By ROBIN CAUDELL
---- — PLATTSBURGH — The chasm between the Torah and John Wesley’s theology was almost great enough to prevent the very existence of Jane Whitmore and Andrea Feinberg.
The daughters of the late Dr. Edward and Gretchen Siegel, the sisters grew up at 44 Broad St. in Plattsburgh and graduated in 1964 and 1968, respectively, from Plattsburgh High School.
Both have fond memories of the stucco residence their parents moved to after four years of living first at 215 South Catherine St.
The Siegels relocated from New York City when the doctor learned of an opening for an eye, ear and nose specialist at Champlain Valley Hospital. A Dr. Schlesinger, whom Jane thinks served in Panama with her Army officer parents, told them about the post.
“My dad worked at the Eye and Ear Hospital in New York City,” said Jane, who lives in Pittsburgh. “They hated it. Mom hated it. When the Plattsburgh thing opened up, I was 2 when we moved there in 1948.”
Six years earlier, on the evening of Jan. 8, 1942, Gretchen and Edward met on the USAT Shawnee, a troop ship, en route to Panama.
Both were avid diarists and letter writers and left a rich cache from which their daughters reveal their parents’ tumultuous and faith-crossed love story in “Memoirs of a Wartime Romance: The Story of Mr. Bops and Miss Boo,” forthcoming by Trafford Publishing.
In Gretchen’s diary, dated Jan. 9, she writes: “My introduction to Lt. Edward Siegel, of the evening before, culminated into a breakfast date at 8 a.m. From then on, we spent many happy hours together.”
“They called each other variations of Mr. Bops and Bopsie,” Jane said. “He signs his letters Mr. Bops. She signs her letters from Miss Boo. It came from her maiden name.”
Mr. Bops may reference be-bop, as Edward was a pianist.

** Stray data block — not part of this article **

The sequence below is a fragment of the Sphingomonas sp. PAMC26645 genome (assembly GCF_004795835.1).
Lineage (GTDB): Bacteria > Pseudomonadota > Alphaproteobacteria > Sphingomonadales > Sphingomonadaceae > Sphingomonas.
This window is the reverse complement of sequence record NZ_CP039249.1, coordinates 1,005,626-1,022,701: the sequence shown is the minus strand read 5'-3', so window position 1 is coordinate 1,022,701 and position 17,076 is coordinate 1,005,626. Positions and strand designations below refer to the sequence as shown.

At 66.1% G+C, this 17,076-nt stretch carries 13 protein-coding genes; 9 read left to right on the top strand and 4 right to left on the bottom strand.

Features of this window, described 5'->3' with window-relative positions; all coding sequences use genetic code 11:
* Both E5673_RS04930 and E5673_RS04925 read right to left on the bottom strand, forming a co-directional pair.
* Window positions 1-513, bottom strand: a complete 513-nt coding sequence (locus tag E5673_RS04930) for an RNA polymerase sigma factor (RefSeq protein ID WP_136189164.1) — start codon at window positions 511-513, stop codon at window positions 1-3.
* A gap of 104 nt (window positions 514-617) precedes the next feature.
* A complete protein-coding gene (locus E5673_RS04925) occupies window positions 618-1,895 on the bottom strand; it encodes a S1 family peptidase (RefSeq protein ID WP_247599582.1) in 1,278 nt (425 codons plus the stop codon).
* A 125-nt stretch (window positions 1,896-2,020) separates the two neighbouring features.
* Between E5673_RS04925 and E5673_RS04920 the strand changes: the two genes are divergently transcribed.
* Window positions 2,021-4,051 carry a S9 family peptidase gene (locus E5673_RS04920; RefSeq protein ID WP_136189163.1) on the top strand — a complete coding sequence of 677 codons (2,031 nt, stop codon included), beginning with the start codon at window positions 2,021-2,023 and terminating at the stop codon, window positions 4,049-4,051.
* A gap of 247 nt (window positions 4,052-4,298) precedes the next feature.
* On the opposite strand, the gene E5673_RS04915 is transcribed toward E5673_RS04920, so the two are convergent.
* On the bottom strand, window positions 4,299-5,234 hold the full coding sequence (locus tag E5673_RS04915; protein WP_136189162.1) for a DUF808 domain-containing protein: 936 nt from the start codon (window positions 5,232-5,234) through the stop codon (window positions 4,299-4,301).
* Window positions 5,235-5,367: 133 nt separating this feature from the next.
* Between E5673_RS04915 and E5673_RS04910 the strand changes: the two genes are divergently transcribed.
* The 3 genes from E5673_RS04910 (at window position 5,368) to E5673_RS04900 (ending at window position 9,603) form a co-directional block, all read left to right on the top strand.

He was the son of Jacob “Jack” and Ida Siegel, Orthodox Jews, of Poughkeepsie. Jacob was a shopkeeper at the People’s Store, a clothing store.
Edward received his undergraduate degree from Cornell University, his master’s at the University of Pennsylvania and his medical degree from the University of Maryland.
“He had been in ROTC and had been stationed in Plattsburgh when they went to summer camp on the old base,” Jane said of her father. “That was his original connection to Plattsburgh. My father had one brother, named Martin, (who) was a dentist and lived in Poughkeepsie.”
In May of 1941, Edward was put on active duty and stationed at the hospital at Plattsburgh Barracks.
The middle child of Reuben and Ida Boody, Gretchen grew up on a farm in Hudson, Wis., and was raised Methodist.
“Her father milked cows by hand,” Jane said. “They were poor. She was born in 1913. In the Depression, my grandfather almost lost his farm. She went to nursing school in Madison. She trained at Cook County and worked in Chicago.”
Gretchen wrote in her 20s: “I had dated everybody worth dating in Madison, and I was bored.”
The petite and very slender blonde signed up with the army and navy and vowed to go with whichever branch came first. The Army bested the Navy, so Gretchen trained in the Army Nurse Corps at Fort Bragg, N.C.
“The war broke out,” Jane said. “She was in the service, and, therefore, had to stay.”
That fateful occurrence led to the couple meeting aboard the Shawnee, where Gretchen was Edward’s second date of the evening.
“Both were stationed there (Panama) at the hospital,” Jane said. “My mother worked in his clinic at the hospital. They were totally exclusive for two and a half years. They didn’t date anyone else.
“My father never told his parents about this relationship. He said to my mother, ‘This relationship can never be. I can’t marry someone who isn’t Jewish.’”
Email Robin Caudell:
This three-part series chronicles the tumultuous, faith-crossed love affair between U.S. Army Lt. Edward Siegel, an Orthodox Jew, and 2nd Lt. Gretchen Boody, a Methodist, during World War II. The couple spent many years in Plattsburgh.
Their story unfurls in “Memoirs of a War Time Romance: The Story of Mr. Bops and Miss Boo,” edited by their daughters, Jane Whitmore and Andrea Feinberg, and forthcoming by Trafford Publishing.
Look for the second installment, “Panama Connection,” in the newspaper next Wednesday.